• TOCOG established a Gender Equality Promotion Team.
  • The Tokyo Games were the most gender-balanced in history with 48% of all athletes competing in the Olympics being female and 42% in the Paralympics
  • The Tokyo Games were also the first that insisted on having both a male and female flag bearer for each country
  • TOCOG ensured the prohibition of photography taken that could lead to sexual harassment and requested gender-equal and fair reporting of all athletes.

The Centre also provided a briefing to TOCOG suggesting ways in which it could capitalise on the opportunity to use these Games as an opportunity to advance gender equality in Japan and the wider region.

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  • athletes competing in the Olympics being female : 48%
  • athletes competing in the Paralympics being female : 42%

Key Takeaways:

  • Despite the success of the Games, Covid-19 limited the opportunities to present the accomplishments and the preparations made ahead of the Games in order to build a society where unity in diversity and inclusion are part of the reality.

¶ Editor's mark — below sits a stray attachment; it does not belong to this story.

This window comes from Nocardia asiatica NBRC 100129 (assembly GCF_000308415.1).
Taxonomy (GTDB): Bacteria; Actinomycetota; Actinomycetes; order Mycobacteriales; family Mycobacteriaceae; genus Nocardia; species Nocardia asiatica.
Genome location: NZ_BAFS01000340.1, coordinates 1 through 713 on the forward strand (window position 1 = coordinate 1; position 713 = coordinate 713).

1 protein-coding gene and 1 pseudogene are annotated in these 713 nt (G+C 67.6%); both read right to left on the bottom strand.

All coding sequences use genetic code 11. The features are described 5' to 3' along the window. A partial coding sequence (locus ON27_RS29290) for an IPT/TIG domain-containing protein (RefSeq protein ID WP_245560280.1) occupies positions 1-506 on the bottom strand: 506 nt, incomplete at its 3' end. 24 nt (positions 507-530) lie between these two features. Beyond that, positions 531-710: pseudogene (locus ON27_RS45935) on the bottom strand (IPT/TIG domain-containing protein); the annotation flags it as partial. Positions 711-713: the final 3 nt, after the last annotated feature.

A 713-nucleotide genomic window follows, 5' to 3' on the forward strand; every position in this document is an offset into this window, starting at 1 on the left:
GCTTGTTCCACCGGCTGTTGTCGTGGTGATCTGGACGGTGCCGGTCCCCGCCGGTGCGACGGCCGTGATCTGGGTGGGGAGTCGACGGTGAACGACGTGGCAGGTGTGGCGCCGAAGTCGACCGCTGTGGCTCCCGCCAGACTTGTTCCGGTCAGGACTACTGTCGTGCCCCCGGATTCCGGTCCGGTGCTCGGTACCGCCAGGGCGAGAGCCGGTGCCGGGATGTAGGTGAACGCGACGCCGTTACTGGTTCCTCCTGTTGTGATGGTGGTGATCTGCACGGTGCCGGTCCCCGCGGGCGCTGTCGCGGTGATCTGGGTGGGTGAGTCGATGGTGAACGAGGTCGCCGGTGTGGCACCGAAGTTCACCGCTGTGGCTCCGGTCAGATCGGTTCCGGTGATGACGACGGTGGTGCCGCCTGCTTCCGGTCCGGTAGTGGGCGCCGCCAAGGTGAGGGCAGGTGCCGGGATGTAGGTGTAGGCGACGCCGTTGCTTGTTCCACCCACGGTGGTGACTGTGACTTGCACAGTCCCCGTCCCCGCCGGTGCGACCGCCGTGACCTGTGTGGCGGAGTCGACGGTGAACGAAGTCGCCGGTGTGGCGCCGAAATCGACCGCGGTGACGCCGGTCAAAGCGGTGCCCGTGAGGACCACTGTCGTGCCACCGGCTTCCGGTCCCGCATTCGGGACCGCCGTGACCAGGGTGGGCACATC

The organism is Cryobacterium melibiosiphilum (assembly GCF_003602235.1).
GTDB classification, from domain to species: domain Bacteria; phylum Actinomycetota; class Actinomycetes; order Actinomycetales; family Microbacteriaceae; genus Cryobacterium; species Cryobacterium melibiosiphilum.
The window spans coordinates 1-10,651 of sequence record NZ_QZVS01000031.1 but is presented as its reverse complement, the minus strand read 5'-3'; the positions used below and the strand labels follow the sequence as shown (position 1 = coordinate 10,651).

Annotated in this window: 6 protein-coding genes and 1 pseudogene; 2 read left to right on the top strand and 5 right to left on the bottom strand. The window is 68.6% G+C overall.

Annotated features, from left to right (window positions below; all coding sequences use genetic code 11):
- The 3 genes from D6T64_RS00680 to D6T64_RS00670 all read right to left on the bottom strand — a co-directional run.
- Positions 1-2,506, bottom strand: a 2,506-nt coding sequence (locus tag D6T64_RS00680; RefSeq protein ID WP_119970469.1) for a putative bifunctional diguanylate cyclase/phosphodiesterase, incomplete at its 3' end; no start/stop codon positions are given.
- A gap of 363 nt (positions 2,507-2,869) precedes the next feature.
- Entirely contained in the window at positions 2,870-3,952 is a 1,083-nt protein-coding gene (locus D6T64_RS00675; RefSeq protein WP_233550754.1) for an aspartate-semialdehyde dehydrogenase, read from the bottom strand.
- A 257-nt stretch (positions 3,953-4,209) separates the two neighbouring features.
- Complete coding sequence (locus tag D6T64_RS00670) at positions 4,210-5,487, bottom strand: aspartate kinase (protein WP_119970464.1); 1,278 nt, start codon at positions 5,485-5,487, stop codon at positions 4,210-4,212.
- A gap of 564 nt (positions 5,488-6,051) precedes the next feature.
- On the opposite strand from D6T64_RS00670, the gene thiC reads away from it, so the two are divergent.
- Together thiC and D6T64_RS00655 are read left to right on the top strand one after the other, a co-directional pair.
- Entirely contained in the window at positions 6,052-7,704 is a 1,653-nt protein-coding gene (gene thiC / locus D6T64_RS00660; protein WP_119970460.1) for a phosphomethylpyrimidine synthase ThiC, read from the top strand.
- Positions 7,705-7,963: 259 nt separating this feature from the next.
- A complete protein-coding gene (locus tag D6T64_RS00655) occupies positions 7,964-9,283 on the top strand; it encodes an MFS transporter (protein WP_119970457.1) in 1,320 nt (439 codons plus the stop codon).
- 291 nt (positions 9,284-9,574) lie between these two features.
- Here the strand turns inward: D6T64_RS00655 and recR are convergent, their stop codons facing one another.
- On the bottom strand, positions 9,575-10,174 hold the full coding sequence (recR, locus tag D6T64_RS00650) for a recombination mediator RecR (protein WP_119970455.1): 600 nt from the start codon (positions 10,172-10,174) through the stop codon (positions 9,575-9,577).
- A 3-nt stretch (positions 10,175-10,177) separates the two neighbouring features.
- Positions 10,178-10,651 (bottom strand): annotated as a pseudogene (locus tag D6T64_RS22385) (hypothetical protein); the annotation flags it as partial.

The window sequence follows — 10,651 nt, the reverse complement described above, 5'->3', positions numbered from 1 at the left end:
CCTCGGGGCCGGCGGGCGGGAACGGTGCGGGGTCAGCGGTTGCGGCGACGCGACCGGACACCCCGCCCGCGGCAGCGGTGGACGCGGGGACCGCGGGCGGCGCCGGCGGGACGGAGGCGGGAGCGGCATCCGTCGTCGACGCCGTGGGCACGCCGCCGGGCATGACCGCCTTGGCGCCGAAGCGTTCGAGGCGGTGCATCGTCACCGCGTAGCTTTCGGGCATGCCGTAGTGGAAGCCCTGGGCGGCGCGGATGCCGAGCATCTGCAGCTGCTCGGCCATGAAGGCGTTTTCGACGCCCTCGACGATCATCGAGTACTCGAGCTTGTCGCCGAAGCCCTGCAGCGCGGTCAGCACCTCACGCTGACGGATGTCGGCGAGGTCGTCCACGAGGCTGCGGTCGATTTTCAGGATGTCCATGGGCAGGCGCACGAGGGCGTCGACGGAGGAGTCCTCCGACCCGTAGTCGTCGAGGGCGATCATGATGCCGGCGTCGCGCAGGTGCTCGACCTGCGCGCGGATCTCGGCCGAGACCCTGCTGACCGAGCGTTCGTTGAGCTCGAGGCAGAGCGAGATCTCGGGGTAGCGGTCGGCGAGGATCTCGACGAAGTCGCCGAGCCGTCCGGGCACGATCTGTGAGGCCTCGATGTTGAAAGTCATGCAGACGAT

• Collaboration and open management were emphasised by organisers as a key point and the Centre for Sport and Human Rights (CSHR) was recognised as a constructive partner introducing TOCOG to organisations like FIFA, FARE, and others.
  • It was also emphasised that every host has its own culture and needs to adapt to different elements of the Games.
  • Throughout the preparation and the delivery of the Games, communication was one of the most powerful elements of it – it was necessary at every interface, including with the stakeholders.
  • Finally, it is important to recognise that one can never get everything right, but organisers can share mistakes and lessons with partners to continue to grow